Yet, letting one’s own child go is not only unbearable, but simply impossible.

    Little Death

    “Before Anya was born, I watched a movie where one of the characters was a girl who was coughing up a lot of blood,” Yulia recalls. “It was the first time I heard this ugly word—cystic fibrosis. I searched the Internet, read a lot. So, when they only started suspecting Anya of having this disease, I was already shaking, because I understood what it meant.”

    Everything started when Anya went to kindergarten. She was developing a strange cough, and Yulia didn’t like it. Ever since Anya was three, she could have up to 12 obstructive bronchitis every year. Yulia took her daughter to the offices of various doctors: someone said she was allergic, someone said she had the wrong diet, someone said she would outgrow it. When she brought Anya to Okhmatdyt, Yulia insisted on a sweat test, a special test that is considered to be the “gold standard” for diagnosing cystic fibrosis. Yulia says it was hard for doctors to believe that a rosy-cheeked and, as it seemed at a first glance, a perfectly healthy girl could suffer from an incurable disease. At the time Anya was just six.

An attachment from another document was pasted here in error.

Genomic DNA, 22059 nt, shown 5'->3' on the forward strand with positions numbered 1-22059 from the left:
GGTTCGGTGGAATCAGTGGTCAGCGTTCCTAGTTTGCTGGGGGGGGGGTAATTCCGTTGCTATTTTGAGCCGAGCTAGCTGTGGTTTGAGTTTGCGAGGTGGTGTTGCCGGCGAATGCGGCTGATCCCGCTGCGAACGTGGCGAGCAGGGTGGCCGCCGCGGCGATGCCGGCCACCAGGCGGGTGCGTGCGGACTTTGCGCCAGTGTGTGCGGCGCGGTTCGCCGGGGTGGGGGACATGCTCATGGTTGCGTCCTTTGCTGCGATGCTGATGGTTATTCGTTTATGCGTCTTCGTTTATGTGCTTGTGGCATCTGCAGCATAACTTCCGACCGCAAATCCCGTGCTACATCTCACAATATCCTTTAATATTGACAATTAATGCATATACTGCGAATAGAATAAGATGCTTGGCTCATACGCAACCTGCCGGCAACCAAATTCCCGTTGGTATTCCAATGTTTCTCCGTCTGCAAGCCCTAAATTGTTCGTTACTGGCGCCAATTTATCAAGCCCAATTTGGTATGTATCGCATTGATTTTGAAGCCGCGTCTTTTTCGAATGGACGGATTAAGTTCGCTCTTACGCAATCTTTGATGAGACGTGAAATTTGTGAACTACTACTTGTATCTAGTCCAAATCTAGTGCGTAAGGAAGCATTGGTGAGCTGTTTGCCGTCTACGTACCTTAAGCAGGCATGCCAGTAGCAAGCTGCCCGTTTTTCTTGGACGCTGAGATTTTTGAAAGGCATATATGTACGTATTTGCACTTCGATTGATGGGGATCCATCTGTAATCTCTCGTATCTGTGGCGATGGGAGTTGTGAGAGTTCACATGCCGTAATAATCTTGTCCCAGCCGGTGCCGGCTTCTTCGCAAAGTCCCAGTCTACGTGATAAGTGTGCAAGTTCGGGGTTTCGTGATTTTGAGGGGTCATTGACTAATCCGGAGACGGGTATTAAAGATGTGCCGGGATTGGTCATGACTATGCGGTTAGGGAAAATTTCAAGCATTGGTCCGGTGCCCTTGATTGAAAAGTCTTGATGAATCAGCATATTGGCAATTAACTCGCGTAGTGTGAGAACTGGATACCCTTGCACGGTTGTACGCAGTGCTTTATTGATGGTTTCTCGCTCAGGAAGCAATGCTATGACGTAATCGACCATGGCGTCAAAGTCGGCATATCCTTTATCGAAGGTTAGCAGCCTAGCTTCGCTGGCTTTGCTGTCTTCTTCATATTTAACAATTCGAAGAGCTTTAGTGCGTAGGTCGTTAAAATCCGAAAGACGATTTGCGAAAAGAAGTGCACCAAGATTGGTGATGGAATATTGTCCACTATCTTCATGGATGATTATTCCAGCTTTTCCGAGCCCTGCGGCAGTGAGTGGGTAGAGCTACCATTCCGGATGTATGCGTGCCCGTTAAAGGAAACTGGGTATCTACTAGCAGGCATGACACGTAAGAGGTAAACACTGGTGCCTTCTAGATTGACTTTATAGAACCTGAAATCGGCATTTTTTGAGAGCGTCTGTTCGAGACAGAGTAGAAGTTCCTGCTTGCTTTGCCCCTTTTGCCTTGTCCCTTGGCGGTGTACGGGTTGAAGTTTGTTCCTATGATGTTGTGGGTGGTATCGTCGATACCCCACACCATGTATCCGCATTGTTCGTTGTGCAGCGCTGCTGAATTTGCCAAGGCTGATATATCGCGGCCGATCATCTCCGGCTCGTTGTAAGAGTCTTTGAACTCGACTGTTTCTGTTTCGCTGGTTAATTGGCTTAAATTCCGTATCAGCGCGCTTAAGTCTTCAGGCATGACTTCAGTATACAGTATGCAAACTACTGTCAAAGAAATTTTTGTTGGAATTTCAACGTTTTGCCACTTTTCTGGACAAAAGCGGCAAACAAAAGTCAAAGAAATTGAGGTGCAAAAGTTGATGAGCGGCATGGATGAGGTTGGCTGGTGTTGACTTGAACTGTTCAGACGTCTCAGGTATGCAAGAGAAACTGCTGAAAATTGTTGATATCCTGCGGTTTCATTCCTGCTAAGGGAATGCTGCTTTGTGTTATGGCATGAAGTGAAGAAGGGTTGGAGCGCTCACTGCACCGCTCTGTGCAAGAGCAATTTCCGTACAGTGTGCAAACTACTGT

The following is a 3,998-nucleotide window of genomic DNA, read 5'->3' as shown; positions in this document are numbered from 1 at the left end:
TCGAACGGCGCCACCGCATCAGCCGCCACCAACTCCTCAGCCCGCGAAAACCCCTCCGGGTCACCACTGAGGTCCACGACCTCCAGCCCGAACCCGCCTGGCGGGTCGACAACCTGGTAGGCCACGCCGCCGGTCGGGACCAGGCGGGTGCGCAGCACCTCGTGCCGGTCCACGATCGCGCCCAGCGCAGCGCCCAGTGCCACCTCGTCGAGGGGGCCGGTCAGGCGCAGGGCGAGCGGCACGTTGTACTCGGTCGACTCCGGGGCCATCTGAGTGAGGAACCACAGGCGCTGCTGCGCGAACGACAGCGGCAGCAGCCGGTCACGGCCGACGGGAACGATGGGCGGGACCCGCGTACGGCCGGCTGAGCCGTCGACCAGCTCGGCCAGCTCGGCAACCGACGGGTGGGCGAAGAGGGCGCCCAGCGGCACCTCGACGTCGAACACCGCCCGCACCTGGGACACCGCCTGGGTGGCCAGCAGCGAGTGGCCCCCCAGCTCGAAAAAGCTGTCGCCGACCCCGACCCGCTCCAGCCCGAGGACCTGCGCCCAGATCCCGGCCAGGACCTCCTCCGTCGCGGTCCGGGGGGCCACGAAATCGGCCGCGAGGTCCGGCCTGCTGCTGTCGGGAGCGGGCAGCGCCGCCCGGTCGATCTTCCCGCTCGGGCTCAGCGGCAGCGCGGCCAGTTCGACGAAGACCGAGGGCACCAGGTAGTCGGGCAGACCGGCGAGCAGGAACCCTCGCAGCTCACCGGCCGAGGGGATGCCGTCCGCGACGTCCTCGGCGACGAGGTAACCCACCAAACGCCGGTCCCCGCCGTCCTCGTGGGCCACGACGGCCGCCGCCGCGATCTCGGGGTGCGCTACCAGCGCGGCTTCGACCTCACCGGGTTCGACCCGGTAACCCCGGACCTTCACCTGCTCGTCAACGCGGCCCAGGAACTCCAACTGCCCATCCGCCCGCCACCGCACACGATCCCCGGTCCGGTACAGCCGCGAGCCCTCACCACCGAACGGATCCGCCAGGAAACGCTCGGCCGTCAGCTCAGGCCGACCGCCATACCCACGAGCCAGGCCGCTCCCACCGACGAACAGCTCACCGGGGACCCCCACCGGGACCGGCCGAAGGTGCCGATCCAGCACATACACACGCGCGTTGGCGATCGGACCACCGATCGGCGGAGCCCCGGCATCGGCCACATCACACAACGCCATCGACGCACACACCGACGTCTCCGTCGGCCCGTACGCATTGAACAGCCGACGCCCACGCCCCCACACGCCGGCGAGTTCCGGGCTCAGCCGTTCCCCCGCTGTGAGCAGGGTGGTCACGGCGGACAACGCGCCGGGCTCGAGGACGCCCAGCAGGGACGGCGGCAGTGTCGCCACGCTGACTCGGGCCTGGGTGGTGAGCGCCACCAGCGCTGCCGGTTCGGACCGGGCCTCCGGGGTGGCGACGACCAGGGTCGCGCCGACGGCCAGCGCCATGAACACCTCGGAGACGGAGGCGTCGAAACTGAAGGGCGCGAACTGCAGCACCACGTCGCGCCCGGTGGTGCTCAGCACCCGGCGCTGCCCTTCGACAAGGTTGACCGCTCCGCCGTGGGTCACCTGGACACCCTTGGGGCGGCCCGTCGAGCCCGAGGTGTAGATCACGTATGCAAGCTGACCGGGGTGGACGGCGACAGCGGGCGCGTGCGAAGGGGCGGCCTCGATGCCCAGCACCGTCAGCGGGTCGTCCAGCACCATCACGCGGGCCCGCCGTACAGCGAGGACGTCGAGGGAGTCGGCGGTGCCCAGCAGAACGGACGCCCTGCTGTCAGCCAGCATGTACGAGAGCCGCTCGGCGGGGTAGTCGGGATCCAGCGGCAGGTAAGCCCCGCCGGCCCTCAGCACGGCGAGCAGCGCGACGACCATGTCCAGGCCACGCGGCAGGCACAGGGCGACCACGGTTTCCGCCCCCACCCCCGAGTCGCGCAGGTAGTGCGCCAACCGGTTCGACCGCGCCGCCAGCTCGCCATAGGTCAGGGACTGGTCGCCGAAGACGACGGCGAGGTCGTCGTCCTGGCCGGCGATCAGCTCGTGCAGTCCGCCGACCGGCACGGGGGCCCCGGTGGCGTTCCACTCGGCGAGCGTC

“When Anya was still young, she could say something like ‘when I grow up, I will give birth to children and you will raise them.’ And I cried in response, because I realized that this might never happen.

    I was told to never mind, not to listen to doctors. People just did not know, did not understand. . . Those who have never heard of cystic fibrosis probably take it gradually. But for me, when everything was confirmed, it was like a small death.” 

    Yulia knew that cystic fibrosis was a rare genetic disease that caused disorders of the lungs, sweat glands and digestive system. The European Cystic Fibrosis Society Patient Registry states that in 2017, 181 cases of this disease were recorded in Ukraine, of which 85% were children. But today, the exact number of Ukrainians with cystic fibrosis is unknown, as there is no Ukrainian registry of patients with rare diseases.